On the Downward Arc as soon as the Sons of Mind inflamed with light the unconscious "men" of the time, then they could sin and began to sin. But as they were still comparatively ethereal and unevolved their choices were weak, vacillating, without much power behind Kama; the driving power was not yet fully brought forth until the Fourth Root-Race was in full flower, and mind could choose and act forcibly. That is why in the Fifth Round the great Time of Choice will come when mind will be fully developed; and in that Fifth Round to come to the right-hand path will go those who will attain Buddhahood at the end of the cosmic manvantara, the chain-manvantara; and to the left will go those who cannot "make the grade."
Now is the time, begin now. You will have need, I warn you, of all your latent and stored up spiritual power. Do not think, "Oh, this one time I can get away with it, this is the last time." Take yourself in hand. It is what you choose which makes your act good or evil. Oh, I do hope you understand this, Companions. I wanted to bring out this, for in future years you will find it immensely important, important to remember in your discussion with others, important to remember its application to your own individual lives. Never fear to make your choice, if all the world is against you and you feel you are right — stand; but do not hesitate to change if all the world is against your change and you feel the change is right — change, and your action will be full of virtue, sinless. The ever-present need is to see and to make your choice according to your best vision and highest ethical instinct.
May I venture to call your attention to one fact? The difficulties that have been found in interpreting the story of Jesus, of his incarnation, of his life, and of his death, arose from the fact that the would-be explainers attempt to explain unnatural and impossible things. Modern critical research has of course shown this very clearly; but a great many human hearts, devoted to their religious beliefs, find it difficult to accept the pronouncements of modern critical research and are always rejoiced when these modern critical researchers are proved to be or to have been wrong.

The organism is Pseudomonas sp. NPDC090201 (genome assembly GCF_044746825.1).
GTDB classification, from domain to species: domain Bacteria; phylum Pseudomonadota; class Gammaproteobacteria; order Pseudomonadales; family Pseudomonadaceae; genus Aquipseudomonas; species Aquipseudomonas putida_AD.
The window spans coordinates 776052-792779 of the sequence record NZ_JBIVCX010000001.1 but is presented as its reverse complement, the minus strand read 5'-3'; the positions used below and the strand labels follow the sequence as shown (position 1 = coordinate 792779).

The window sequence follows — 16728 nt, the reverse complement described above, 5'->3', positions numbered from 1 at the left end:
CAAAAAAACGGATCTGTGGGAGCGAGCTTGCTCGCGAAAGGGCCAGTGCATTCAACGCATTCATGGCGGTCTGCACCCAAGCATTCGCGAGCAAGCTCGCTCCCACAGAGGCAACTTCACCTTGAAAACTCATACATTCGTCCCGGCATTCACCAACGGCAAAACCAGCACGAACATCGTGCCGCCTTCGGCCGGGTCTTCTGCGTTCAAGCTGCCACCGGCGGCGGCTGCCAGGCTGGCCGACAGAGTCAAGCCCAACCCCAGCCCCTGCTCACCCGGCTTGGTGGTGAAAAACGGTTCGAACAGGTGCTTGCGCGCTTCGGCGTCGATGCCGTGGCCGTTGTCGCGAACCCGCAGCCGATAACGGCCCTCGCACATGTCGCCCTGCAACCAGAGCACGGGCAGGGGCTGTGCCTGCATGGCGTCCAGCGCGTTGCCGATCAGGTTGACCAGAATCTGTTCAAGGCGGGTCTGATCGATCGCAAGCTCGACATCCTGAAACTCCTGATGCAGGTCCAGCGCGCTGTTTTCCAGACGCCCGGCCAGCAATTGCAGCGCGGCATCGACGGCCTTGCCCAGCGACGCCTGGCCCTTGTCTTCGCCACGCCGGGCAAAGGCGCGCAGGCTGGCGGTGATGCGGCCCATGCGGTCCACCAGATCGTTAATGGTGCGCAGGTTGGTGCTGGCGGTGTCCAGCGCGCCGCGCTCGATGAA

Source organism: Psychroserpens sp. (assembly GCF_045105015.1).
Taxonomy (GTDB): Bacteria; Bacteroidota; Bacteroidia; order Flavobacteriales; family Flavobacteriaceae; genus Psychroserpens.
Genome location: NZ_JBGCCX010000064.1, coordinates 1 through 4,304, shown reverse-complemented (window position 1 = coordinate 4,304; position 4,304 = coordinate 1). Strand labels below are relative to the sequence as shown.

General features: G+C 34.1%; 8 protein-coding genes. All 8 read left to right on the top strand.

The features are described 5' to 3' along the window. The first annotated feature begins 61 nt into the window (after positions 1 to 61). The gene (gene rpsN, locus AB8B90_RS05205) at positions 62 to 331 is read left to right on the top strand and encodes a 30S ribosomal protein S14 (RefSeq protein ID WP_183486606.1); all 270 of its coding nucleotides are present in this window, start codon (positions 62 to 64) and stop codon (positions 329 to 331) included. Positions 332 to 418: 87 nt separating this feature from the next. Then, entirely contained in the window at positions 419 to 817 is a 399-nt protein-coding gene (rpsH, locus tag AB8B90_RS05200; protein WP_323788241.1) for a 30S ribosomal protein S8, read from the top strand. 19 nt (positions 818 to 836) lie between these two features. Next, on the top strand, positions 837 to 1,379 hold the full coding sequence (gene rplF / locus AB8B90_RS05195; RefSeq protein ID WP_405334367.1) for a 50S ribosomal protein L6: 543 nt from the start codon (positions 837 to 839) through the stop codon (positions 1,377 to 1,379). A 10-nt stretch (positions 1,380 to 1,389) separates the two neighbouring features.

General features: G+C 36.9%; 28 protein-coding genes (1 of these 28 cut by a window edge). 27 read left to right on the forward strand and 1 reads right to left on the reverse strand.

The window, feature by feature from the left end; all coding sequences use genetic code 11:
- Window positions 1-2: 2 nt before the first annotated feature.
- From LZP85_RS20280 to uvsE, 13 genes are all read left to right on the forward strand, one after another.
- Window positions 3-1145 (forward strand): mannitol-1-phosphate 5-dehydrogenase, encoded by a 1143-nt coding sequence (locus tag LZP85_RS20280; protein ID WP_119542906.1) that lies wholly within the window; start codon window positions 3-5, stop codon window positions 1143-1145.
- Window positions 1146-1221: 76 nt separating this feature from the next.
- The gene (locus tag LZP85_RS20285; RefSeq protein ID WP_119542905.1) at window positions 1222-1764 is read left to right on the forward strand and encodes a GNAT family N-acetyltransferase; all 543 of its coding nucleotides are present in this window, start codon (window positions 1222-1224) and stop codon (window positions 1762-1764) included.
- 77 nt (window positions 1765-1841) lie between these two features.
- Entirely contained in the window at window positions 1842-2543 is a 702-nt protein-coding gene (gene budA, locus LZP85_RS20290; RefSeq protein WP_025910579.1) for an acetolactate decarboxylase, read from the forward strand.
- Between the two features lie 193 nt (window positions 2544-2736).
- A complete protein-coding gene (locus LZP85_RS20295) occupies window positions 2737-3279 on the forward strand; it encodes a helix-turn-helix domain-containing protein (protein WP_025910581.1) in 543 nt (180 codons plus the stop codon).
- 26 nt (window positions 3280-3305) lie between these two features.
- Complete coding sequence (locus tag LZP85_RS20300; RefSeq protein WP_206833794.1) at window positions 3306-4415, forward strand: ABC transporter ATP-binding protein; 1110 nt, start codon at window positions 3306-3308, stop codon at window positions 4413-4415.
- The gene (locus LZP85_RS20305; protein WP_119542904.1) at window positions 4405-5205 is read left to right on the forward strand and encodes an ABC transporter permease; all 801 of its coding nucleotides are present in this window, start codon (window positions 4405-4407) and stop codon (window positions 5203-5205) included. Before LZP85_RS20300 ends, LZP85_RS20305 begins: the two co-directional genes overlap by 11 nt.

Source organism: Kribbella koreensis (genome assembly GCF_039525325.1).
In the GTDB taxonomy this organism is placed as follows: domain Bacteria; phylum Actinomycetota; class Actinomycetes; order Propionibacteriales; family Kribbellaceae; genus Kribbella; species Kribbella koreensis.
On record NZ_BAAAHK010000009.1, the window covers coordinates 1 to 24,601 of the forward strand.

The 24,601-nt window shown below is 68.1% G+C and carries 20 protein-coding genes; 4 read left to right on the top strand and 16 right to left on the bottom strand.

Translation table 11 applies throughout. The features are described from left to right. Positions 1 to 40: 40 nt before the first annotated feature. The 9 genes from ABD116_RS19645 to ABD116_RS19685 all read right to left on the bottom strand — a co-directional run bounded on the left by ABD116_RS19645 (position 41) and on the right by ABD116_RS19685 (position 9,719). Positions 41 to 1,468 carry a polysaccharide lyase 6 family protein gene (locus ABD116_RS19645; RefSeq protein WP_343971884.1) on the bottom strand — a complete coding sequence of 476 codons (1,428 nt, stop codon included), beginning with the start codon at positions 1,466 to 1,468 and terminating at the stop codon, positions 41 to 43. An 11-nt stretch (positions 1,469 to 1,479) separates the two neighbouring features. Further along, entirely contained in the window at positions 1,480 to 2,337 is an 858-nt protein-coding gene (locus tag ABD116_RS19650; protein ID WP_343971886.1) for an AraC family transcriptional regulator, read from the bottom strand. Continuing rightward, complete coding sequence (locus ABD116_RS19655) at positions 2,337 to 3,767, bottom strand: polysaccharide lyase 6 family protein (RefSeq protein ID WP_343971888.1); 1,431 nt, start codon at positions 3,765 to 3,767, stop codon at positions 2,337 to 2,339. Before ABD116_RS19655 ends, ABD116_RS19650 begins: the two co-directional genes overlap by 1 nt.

As a matter of fact, the entire story of Jesus, later called the Christos, as outlined in the New Testament, is a Mystery-tale; a series of mystical legends, woven around the life of a man who did live — a great and noble man, a true Sage and Seer, an Avatara in fact; but these mystical legends in no sense corresponded to the actual events in the physical existence of this Sage. This Mystery-tale, you will understand, please, to mean a setting forth in dramatic form of certain very important events which took place in Initiation chambers or crypts, and the parables included in this Mystery-tale also referred very definitely, if briefly, to certain of the fundamental teachings given to the neophytes at such times.
Furthermore, as the Initiatory Cycle in the case of individual men simply copied the grand term of cosmic existence, therefore likewise does the Christian New Testament in its symbolic allegory and imagery, in addition to being a covered and undisclosed tale of the Initiation-Crypt, likewise set forth the imbodiment of the Cosmic Spirit in material existence.
I will allude to one Mystery-fact here in illustration of the point. It is stated in the words of the story of Jesus that he came riding towards and into Jerusalem on an ass and the foal of an ass; and thereafter came upon him his life-work in the earthly Jerusalem — material existence; leading, as the legend sets it forth, to his arrest, his trial before the Roman Procurator, Pontius Pilate, and to his death.
I would like to tell you that in the Oriental Mystical Cycle of the Hither East, of what is now called Asia Minor, the planet Saturn was frequently mystically called an 'ass,' or rather the ass represented that planet in mystical symbology. And in equivalent mystical symbology the 'foal of the ass' was this Earth, because the ancient seers said that this physical globe Earth was under the direct formative influence of the planet Saturn.
When you recollect also, that the cyclical peregrinations of the Monad take place strictly according to law and order in the Solar System, and according to routes running from one planet to another; when you recollect also that the earthly Jerusalem according to the Jewish symbology was this Earth, as the heavenly Jerusalem according to the Christian symbology, was the existence in spiritual spheres and the goal of human evolutionary attainment, you may begin to have a clearer idea of what I am briefly and in part trying to tell you.